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The Granddaddy of Inquiry
Book Review
© 2012 James LaFond
The Histories
A Norton Critical Edition
Translated by Walter Blanco
Edited by Walter Blanco and Jennifer Tolbert Roberts
1992, Norton, NY, 433 pages
The Histories represent the first attempt at narrative history that we know of. It is not perfect, and in that imperfection lies much of its charm. The author tells a wide ranging tale about the clash between the Persian Empire and the Greek communities. To him it was the World War Two of his time, and he could think of no greater tale to tell. The main portion of the tale occurred within a year of the author’s birth. The author was born to Greek parents in Persian lands. He was well-enough connected with both cultures to offer a sympathetic view of each side.
Herodotus states plainly that not everything he reports he believes to be true, in some cases leaving the reader to judge. Many of the most compelling tales are brief, the author able to summarize significant episodes in a mere paragraph. I particularly like the legendary political background and cultural notes on distant lands that occupy much of the early portion of the book, which is actually a nine volume series.
Herodotus, and the ability to read him critically, for cultural nuances and beliefs, as well as raw data [which is often suspect, like the troop strengths he offers] is a prerequisite for studying the Greco-Persian Wars, and for understanding what is widely believed to be the apex of Hellenic community life, if not Hellenic philosophy and the later export of its culture.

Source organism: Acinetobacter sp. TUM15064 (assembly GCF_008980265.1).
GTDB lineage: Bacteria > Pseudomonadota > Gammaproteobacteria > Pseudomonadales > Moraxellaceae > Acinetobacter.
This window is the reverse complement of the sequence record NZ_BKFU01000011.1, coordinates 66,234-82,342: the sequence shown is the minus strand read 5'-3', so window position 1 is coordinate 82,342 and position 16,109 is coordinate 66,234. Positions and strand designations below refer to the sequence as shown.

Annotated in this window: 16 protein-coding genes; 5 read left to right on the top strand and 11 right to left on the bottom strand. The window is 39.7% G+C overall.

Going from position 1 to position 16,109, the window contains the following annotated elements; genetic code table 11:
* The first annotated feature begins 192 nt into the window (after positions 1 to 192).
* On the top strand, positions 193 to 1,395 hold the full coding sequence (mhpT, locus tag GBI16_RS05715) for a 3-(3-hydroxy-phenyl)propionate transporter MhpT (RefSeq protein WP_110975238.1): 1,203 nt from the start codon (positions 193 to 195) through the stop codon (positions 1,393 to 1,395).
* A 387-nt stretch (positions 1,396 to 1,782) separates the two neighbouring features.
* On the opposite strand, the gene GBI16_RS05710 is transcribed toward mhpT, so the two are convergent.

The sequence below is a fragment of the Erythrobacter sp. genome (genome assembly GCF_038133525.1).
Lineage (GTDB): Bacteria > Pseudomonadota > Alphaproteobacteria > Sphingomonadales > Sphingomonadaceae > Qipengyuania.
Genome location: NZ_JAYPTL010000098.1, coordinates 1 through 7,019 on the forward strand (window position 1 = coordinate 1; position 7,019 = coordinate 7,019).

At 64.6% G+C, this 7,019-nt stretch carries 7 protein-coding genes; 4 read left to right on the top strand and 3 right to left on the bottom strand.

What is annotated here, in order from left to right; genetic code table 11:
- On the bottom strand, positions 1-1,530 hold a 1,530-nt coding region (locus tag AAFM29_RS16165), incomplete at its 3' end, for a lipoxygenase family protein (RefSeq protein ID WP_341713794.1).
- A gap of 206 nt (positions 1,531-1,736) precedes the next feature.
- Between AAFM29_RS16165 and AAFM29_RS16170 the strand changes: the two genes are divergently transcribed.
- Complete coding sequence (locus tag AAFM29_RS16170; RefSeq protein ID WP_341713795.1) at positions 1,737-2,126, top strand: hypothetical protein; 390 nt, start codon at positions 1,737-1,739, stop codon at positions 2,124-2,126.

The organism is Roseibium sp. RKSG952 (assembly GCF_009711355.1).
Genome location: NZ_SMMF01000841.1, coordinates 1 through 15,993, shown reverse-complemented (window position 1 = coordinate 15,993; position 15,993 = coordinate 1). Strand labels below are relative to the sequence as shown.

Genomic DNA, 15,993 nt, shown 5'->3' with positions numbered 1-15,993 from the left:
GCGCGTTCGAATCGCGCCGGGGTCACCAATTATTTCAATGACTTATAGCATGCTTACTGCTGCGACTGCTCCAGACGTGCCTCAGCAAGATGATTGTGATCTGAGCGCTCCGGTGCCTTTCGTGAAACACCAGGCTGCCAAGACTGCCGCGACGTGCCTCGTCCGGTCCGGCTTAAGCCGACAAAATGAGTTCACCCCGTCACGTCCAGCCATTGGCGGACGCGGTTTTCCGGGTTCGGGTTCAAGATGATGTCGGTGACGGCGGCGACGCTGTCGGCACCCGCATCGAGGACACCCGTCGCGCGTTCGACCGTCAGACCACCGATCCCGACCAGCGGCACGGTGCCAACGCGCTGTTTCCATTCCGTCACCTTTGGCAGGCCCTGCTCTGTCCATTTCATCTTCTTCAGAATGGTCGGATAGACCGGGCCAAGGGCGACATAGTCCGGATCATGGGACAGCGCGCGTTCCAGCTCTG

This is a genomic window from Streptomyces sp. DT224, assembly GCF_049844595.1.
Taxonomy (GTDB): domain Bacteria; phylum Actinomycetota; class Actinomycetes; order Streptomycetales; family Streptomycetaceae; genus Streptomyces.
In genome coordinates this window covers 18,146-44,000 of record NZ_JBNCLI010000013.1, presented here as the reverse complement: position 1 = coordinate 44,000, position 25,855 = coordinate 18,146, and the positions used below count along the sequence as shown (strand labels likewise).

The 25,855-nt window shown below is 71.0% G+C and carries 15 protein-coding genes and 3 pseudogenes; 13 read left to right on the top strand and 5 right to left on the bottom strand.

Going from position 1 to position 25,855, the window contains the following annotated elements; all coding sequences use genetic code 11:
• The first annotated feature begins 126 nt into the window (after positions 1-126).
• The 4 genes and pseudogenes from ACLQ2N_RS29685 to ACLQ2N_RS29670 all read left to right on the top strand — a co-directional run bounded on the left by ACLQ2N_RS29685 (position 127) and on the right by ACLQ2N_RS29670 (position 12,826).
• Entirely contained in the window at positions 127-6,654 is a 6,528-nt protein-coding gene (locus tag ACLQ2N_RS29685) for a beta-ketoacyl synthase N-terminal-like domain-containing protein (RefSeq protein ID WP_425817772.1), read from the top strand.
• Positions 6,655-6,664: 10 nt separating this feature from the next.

I have read the old Loeb editions, with the Greek opposite the English translation on the facing page. That format has its place. For Herodotus, being such a critical lightning rod for modern historians, I prefer this edition. A collection of essays in the back by authors David Hume, Isaac Taylor, John Stuart Mill, Thomas Babington Macauluy, R. G. Collingwood, Christian Meier, Oswyn Murray, Aubrey De Selincourt, James Romm, Charles W. Fornara, Stanley Rosen, Arnaldo Momigliano, J.A.S. Evans, A. T. Olmstead, Arther Ferrill, A. W. Gomme, M. E. White, Rosaria Munson, John Hart, Virginia Hunter, and Donald Lateiner offer a lot of insight, background and context.
Herodotus has proven to be a particularly nutritious bone for various critics of his to chew on for the past two hundred years. So, whether they agree that he is the father of history or not, their very attention makes his ancient claim to fame that he staked 2,450 years ago, when he wrote about the ‘greatest generation’ that had preceded his.
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